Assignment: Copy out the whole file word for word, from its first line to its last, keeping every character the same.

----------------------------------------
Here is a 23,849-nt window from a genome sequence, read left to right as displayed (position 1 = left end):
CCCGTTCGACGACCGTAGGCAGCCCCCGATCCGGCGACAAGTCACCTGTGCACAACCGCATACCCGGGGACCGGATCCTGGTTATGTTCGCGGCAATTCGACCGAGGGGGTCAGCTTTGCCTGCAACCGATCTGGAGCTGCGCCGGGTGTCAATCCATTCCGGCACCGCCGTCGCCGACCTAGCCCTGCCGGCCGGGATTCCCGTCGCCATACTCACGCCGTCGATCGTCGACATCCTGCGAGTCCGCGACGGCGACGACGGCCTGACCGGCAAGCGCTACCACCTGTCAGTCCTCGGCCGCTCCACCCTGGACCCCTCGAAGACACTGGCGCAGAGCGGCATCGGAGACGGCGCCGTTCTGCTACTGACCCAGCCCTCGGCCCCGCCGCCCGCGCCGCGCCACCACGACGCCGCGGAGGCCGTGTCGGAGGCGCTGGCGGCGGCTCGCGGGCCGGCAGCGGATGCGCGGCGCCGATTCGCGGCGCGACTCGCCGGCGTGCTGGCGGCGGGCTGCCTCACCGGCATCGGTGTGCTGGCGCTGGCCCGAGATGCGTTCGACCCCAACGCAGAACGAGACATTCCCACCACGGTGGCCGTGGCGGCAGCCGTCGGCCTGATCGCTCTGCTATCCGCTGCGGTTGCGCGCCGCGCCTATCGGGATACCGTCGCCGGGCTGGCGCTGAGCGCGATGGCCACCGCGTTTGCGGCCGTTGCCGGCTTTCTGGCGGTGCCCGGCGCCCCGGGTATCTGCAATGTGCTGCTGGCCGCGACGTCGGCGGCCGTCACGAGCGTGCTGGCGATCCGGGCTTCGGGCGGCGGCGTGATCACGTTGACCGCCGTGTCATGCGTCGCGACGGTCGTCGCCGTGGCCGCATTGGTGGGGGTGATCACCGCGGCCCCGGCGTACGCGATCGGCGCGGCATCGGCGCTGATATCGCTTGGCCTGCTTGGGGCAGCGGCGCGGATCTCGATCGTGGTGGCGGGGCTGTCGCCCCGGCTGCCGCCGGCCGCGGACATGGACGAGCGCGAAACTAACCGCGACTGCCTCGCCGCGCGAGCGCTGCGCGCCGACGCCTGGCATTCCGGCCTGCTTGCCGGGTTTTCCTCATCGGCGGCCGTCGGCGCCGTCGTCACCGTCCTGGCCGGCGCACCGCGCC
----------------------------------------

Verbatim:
Here is a 23,849-nt window from a genome sequence, read left to right as displayed (position 1 = left end):
CCCGTTCGACGACCGTAGGCAGCCCCCGATCCGGCGACAAGTCACCTGTGCACAACCGCATACCCGGGGACCGGATCCTGGTTATGTTCGCGGCAATTCGACCGAGGGGGTCAGCTTTGCCTGCAACCGATCTGGAGCTGCGCCGGGTGTCAATCCATTCCGGCACCGCCGTCGCCGACCTAGCCCTGCCGGCCGGGATTCCCGTCGCCATACTCACGCCGTCGATCGTCGACATCCTGCGAGTCCGCGACGGCGACGACGGCCTGACCGGCAAGCGCTACCACCTGTCAGTCCTCGGCCGCTCCACCCTGGACCCCTCGAAGACACTGGCGCAGAGCGGCATCGGAGACGGCGCCGTTCTGCTACTGACCCAGCCCTCGGCCCCGCCGCCCGCGCCGCGCCACCACGACGCCGCGGAGGCCGTGTCGGAGGCGCTGGCGGCGGCTCGCGGGCCGGCAGCGGATGCGCGGCGCCGATTCGCGGCGCGACTCGCCGGCGTGCTGGCGGCGGGCTGCCTCACCGGCATCGGTGTGCTGGCGCTGGCCCGAGATGCGTTCGACCCCAACGCAGAACGAGACATTCCCACCACGGTGGCCGTGGCGGCAGCCGTCGGCCTGATCGCTCTGCTATCCGCTGCGGTTGCGCGCCGCGCCTATCGGGATACCGTCGCCGGGCTGGCGCTGAGCGCGATGGCCACCGCGTTTGCGGCCGTTGCCGGCTTTCTGGCGGTGCCCGGCGCCCCGGGTATCTGCAATGTGCTGCTGGCCGCGACGTCGGCGGCCGTCACGAGCGTGCTGGCGATCCGGGCTTCGGGCGGCGGCGTGATCACGTTGACCGCCGTGTCATGCGTCGCGACGGTCGTCGCCGTGGCCGCATTGGTGGGGGTGATCACCGCGGCCCCGGCGTACGCGATCGGCGCGGCATCGGCGCTGATATCGCTTGGCCTGCTTGGGGCAGCGGCGCGGATCTCGATCGTGGTGGCGGGGCTGTCGCCCCGGCTGCCGCCGGCCGCGGACATGGACGAGCGCGAAACTAACCGCGACTGCCTCGCCGCGCGAGCGCTGCGCGCCGACGCCTGGCATTCCGGCCTGCTTGCCGGGTTTTCCTCATCGGCGGCCGTCGGCGCCGTCGTCACCGTCCTGGCCGGCGCACCGCGCC